With Monsoon Melody on view at WIELS, Brussels, her largest solo exhibition to date, Thao Nguyen Phan discusses her transition to film to explore colonial legacies and ecological destruction in Vietnam.
Los Angeles' art scene has a lot to offer during Frieze Los Angeles, with galleries, non-profits, and museums gearing up for the fair's second edition between 14 and 17 February 2020. In this Ocula Lowdown, Tessa Moldan lists a selection of the city's must-see shows.
Ack Ro' , Jaki Irvine's reflection on the fragility of life at Kerlin Gallery, Dublin, is an 'ambitious, holistic installation' staged like a 'wild disarray of interconnected yet fragmented pieces'.
Swiss artist Uwe Wittwer has accumulated an impressive body of work featuring painting, watercolour and Ink-jet prints. Recurrent motifs in his oeuvre are references to Old Masters paintings, still life, interiors and genre scenes. While the works are figurative, Wittwer is more accurately a painter of images; the principal of the pictorial and his very own painterly style unify all three techniques. Throughout his work, Wittwer is concerned with the authenticity and truth of the image, the multiple refractions of reality, and the role of the artist as image hunter and voyeur.Read More
Wittwer’s work is often associated with the field of Appropriation Art, a term which refers to the use of borrowed elements in the creation of new work. Ever since his first large-format watercolours–the ‘Queen’ series (1991) referring to Hans Holbein’s Portrait of Jane Seymour–Wittwer time and again turns to works from art history. Artists like de Hooch, Chardin, Hogarth or Poussin could be described as Wittwer’s very personal aesthetic code. This source material is carefully chosen from digital representations–images of images–researched in the depths of the internet. Wittwer’s dominant interest lies in the artistic momentum of filtering, leveling and balancing out the pictorial qualities of the source material. Thus, he isolates details such as a necklace, crinoline, floral elements or a chandelier; enlarging or omitting details, blurring or overlaying motives. Often, the original appears as a mirror or negative image. Common to all his imagery is that the seeming idyll is threatened and on the verge of being overturned, often only hinted at with a single stroke of the brush. A kid’s game turns into a scene of violence, a peaceful house becomes the setting of an unknown tragedy. What results are mysterious works of suggestive beauty and sensuality.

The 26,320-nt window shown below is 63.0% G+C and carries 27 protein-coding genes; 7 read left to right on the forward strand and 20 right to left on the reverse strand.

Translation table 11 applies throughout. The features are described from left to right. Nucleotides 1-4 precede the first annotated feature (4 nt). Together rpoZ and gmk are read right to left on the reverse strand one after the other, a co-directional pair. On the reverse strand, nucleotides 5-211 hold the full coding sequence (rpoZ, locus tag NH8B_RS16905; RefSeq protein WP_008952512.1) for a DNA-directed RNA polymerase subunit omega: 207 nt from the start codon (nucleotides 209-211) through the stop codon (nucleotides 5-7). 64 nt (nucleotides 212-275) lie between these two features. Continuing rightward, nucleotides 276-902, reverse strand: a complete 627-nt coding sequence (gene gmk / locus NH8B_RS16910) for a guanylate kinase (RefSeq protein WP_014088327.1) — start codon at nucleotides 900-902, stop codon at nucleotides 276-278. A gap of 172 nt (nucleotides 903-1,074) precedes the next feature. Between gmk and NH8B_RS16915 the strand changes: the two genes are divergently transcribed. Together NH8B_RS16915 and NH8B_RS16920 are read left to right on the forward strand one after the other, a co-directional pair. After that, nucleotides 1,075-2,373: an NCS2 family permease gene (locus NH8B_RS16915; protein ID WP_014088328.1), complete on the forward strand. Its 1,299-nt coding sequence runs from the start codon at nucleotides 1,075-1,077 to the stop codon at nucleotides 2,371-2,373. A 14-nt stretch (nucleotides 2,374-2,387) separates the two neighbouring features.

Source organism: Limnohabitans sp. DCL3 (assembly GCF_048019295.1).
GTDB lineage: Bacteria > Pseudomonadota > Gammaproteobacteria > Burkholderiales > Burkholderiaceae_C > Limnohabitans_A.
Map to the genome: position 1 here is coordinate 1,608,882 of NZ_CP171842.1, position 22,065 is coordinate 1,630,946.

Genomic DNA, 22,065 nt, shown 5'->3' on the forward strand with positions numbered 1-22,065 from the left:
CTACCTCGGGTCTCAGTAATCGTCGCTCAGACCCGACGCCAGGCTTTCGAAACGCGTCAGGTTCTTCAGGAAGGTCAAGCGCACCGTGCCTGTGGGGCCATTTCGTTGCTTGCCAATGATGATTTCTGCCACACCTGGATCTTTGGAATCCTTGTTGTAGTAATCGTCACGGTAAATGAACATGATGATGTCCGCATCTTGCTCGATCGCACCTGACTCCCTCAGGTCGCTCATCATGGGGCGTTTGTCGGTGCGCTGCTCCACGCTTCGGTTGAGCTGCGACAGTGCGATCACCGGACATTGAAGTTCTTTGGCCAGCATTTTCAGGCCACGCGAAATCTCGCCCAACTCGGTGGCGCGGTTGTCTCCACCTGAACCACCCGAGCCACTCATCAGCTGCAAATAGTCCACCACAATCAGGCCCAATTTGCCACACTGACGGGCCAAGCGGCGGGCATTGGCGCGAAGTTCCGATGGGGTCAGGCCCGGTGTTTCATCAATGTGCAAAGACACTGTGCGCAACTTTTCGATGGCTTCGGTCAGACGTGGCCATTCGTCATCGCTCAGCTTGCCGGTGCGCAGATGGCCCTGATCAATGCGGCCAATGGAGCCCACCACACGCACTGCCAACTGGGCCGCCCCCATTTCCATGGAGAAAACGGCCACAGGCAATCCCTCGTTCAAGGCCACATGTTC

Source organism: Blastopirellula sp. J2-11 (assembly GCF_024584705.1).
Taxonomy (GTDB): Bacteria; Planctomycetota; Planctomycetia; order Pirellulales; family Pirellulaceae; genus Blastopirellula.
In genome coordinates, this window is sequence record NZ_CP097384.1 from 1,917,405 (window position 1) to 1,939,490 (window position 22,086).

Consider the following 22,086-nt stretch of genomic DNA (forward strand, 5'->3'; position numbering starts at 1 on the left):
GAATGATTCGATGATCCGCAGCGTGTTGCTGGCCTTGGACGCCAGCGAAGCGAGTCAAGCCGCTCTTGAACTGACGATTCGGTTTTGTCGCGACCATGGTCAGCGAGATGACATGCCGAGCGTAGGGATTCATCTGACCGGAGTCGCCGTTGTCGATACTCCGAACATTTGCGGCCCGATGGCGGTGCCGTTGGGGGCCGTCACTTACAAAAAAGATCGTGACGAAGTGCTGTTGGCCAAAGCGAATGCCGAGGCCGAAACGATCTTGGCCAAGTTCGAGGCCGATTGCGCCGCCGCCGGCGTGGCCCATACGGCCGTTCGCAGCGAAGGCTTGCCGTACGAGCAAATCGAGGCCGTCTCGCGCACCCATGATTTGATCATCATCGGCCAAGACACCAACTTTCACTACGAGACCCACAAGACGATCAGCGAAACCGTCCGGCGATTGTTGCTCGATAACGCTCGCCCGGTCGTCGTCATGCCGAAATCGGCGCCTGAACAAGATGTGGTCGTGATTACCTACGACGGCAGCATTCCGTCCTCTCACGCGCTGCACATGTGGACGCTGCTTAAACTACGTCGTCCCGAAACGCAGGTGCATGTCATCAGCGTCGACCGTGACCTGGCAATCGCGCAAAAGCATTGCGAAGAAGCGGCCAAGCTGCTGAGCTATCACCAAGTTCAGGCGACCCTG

Other works deal with violence, war and death. Wittwer’s source, once again, is the encyclopaedic imagery found on the internet. Here, chance can guide him. For example, when seeking pictures by Pieter de Hooch, he stumbled across the word ‘hooch’ and found snapshots of American GI’s life in camp during the Vietnam War. Those images, filtered step by step on the computer, reflect upon the difficult process of coming to terms with the past. Whether watercolours or inkjets, the images often have an oppressive, eerie beauty, a dreamlike memory like a still from a blurred black-and-white movie.
Uwe Wittwer (b. 1954) lives and works in Zürich. Recent solo exhibitions include: Haunch of Venison, London, Fred Jahn, Munich, Nolan Judin, Berlin (all 2009), Cohan & Leslie, New York (2008) and Haunch of Venison, Zurich (2007). Recent institutional shows include the Kunst(Zeug)Haus Rapperswill, Zurich (2008), the Kunstmuseum Solothurn and the Ludwig Forum, Aachen (both 2005). Wittwer's work is included in public and institutional collections including The Metropolitan Museum of Art, New York; Bonnefantenmuseum Maastricht, Kunsthaus Zürich; Sammlung Ludwig, Aachen; Kunstmuseum Bern; Kunstmuseum Solothurn; Museum zu Allerheiligen, Schaffhausen; City of Bern; City of Geneva; City of Zürich; Swiss Confederation; Sammlung Bosshard; UBS Art Collection; Credit Suisse; Caldic Collection.
Text courtesy Parafin.
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